The purpose of this study was to develop and compare the efficacy of four low-cost, telephone support protocols for patients who completed the intensive phase of a structured, outpatient stimulant abuse treatment protocol. Patients (N = 300) who had successfully completed a Primary Outpatient model of stimulant abuse treatment were randomly assigned to one of five aftercare counseling conditions: (1) unstructured/non-directive, (2) unstructured/directive, (3) structured/non-directive, (4) structured/directive, or (5) standard referral to aftercare without telephone counseling (control). The two structured conditions were based on the behavioral “prompts” identified by Farabee et al. (2002) as being associated with drug avoidance. In the non-directive conditions, patients stated their own goals and how they intended to achieve them. In the directive conditions, the coaches provided specific recommendations for the adoption of as many drug-avoidance activities as possible. Certain patient personality traits or styles were also assessed for their possible interaction with the telephone counseling dimensions. Outcomes were tracked at 3 and 12 months following completion of primary treatment and included measurement of participation in drug-avoidance activities (including aftercare participation), as well as self-reported and objective measures of substance use and associated prosocial behavior change.

Four Models of Telephone Support for Stimulant Recovery was funded by the National Institute on Drug Abuse, grant 1 R01 DA018208, from August 2005 through July 2010.

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Methamphetamine Abuse:
Long-Term Trajectories, Correlates, Treatment Effects

Mary-Lynn Brecht, Ph.D., Principal Investigator (lbrecht@ucla.edu)
Diane Herbeck, MA, Project Director

This project is an 8-year follow-up of 596 previously studied methamphetamine (meth) users, half recruited from drug treatment participation in Los Angeles County and half with no prior meth treatment at recruitment. As of March 2012, 438 (80%) of the 549 surviving non-incarcerated participants who agreed to be re-interviewed have completed the 8-year follow-up study. The project uses the Natural History Interview to collect detailed histories of substance use, treatment, and criminal careers; these new data combined with previously collected data will produce life-course trajectories averaging at least 28 years in duration, covering teen and adult periods. Additional data will come from administrative records from several state agencies. The sample is 35% female, 33% Hispanic, 38% non-Hispanic White, 17% African American, and 12% other ethnicity.  Participants were 28-74 years of age (average 42) at the beginning of the follow-up study. Analyses will describe the current status and extended patterns of meth and other substance use including escalation, deceleration, and possible cessation and recovery; examine drug treatment utilization patterns and their relationship to meth-use patterns; describe health morbidity and mortality; assess long-term outcomes (14 or more years) of a previously identified drug treatment episode (for the subsample recruited from treatment); and estimate cumulative social costs of meth abuse for the sample in terms of criminal activity, incarceration, and drug treatment, and health and mental health services utilization. Analysis methods will include growth models and growth mixture models. Further description of the study can be found in Bolanos et al. (2012):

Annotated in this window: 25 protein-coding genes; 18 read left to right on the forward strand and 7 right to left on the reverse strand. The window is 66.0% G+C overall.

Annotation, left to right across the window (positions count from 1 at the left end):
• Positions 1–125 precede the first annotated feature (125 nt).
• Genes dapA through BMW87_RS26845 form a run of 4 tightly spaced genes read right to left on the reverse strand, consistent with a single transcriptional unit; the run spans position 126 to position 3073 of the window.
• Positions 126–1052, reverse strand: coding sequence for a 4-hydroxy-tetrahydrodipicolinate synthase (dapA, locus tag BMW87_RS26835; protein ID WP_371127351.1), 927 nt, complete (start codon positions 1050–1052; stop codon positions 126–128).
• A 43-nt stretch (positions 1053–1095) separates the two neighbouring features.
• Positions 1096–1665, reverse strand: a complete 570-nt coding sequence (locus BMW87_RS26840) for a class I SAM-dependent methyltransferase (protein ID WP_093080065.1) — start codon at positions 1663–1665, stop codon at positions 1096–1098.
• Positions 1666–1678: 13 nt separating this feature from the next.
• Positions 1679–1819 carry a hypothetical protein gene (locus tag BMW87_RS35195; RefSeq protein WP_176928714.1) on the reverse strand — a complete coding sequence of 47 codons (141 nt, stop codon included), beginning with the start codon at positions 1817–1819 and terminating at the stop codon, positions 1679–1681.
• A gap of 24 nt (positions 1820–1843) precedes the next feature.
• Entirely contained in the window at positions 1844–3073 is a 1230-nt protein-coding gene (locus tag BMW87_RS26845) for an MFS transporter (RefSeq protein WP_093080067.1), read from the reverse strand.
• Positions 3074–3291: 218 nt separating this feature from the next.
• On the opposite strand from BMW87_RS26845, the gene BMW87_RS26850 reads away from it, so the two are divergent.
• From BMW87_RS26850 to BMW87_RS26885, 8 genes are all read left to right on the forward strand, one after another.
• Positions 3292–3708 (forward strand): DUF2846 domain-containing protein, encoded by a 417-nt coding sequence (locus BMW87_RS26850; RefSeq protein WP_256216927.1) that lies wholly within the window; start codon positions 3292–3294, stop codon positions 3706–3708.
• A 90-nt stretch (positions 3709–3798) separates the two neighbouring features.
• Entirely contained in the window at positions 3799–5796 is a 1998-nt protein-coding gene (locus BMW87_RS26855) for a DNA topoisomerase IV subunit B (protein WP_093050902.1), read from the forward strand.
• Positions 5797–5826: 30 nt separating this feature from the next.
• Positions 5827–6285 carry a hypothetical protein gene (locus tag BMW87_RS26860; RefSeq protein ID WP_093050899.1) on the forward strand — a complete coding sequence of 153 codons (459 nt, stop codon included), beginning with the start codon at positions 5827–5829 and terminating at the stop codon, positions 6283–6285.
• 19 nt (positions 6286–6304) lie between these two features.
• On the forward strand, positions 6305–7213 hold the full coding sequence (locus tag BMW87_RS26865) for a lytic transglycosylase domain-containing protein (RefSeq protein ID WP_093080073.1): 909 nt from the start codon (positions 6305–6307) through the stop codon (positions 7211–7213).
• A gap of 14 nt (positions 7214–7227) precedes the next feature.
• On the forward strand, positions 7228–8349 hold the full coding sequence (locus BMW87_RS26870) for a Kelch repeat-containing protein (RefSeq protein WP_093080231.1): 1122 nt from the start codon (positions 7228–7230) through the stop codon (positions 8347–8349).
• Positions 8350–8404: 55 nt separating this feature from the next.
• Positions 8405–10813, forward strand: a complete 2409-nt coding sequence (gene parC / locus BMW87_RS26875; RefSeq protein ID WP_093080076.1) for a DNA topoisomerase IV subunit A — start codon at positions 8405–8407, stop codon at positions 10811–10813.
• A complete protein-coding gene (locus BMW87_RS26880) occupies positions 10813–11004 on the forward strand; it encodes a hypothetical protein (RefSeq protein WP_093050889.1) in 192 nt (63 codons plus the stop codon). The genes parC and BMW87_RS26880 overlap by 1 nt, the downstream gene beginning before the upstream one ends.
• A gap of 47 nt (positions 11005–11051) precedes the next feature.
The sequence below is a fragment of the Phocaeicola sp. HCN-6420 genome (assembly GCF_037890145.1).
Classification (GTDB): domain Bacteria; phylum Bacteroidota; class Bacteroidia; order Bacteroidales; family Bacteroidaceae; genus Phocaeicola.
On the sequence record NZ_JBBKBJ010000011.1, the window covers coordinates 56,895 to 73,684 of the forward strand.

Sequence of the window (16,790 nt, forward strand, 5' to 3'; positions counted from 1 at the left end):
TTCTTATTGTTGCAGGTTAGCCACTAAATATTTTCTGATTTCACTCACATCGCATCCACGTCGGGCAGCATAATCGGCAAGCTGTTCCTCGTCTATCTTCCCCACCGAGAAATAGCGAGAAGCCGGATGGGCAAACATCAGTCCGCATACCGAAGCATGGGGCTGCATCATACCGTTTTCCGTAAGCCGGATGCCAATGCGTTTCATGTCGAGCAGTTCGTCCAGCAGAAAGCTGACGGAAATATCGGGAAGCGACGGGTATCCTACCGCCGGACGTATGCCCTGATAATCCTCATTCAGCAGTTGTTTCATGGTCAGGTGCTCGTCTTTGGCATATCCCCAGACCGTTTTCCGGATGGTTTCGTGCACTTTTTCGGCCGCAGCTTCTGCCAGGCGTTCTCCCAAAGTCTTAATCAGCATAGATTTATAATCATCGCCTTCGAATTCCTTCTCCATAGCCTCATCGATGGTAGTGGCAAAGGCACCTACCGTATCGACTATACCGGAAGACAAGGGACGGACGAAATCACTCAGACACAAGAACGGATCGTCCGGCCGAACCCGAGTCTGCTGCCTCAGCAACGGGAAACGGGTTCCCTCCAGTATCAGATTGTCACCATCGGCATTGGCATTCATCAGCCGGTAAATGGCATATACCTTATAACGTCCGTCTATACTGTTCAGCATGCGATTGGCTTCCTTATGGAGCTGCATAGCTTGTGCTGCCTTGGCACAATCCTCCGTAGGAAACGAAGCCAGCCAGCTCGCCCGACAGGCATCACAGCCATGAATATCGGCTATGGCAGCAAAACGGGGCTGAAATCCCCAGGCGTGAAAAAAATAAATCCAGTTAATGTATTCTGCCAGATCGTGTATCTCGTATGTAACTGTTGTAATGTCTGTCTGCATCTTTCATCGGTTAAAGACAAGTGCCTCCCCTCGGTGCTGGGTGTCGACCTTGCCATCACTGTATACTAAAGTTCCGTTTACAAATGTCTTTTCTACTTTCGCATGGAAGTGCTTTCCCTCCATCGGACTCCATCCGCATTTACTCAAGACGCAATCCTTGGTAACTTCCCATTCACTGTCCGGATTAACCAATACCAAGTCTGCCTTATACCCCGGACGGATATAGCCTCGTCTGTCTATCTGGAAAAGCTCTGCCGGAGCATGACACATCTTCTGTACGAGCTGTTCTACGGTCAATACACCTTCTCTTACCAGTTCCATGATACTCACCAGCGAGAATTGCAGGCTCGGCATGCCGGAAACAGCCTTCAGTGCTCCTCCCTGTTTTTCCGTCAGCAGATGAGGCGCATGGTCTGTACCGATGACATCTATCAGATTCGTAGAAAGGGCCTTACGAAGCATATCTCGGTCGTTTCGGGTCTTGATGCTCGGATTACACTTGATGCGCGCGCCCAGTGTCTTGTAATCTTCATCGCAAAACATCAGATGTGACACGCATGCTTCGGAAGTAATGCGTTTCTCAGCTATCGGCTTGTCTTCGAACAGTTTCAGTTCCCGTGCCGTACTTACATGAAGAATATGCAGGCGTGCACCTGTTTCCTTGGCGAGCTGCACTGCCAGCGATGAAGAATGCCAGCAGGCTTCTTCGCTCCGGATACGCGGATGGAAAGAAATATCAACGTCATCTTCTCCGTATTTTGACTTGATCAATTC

Bolanos, F., Herbeck, D., Christou, D., Lovinger, K., Pham, A., Raihan, A., Rodriguez, L., Sheaff, P., & Brecht, M-L. (2012). Using Facebook to maximize follow-up response rates in a longitudinal study of adults who use methamphetamine. Substance Abuse: Research and Treatment, 6, 1-11.

Methamphetamine Abuse: Long-Term Trajectories, Correlates, Treatment Effects was funded by the National Institute on Drug Abuse, grant 1 R01 DA025113-01A1, from July 2009 to May 2013.

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Research on Racial and Ethnic Disparities in
Access to Mental Health Care and
Addiction-Related Outcomes among
Clients of Public Sector Substance Abuse
Treatment Programs in California

Kevin Heslin, Ph.D., Principal Investigator
Yih-Ing Hser, Ph.D., Co-Investigator
Elizabeth Evans, M.A., Project Director

Psychiatric comorbidity is highly prevalent among persons with substance abuse problems.  Unfortunately, many substance abusers with psychiatric symptoms do not receive mental health services.  Racial/ethnic minorities are much less likely than are Whites to use mental health or substance abuse treatment; however, the reasons for these disparities are not well understood.  Previous work has not determined whether the geographic maldistribution of providers and other characteristics of poor, predominantly minority neighborhoods has an effect on mental health service use and addiction-related outcomes. This represents a considerable gap in the literature, given the continued need to explain and reduce persistent racial/ethnic health disparities in the United States.  The general aim of this study was to identify individual- and community-level determinants of mental health service use and treatment outcomes among clients of publicly funded substance abuse programs.  We examined the extent to which racial/ethnic disparities in (1) mental health service use and (2) addiction-related outcomes are a function of community-level characteristics.  To accomplish this goal, we conducted a secondary analysis of existing data from the California Treatment Outcome Project (CalTOP), a computer-based system developed for California to standardize assessment, monitor use of services, and support outcomes evaluation of publicly funded substance abuse treatment programs throughout the state.

Research on Racial and Ethnic Disparities in Access to Mental Health Care and Addiction-Related Outcomes among Clients of Public Sector Substance Abuse Treatment Programs in California was funded by the National Institute on Drug Abuse, grant R03 DA018762 to Drew University, with a subcontract between ISAP (Yih-Ing Hser) and Drew University, from November 2008 to August 2010.

Last Updated: 12/04/2012

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2016 ISAP Publications
2015 ISAP Publications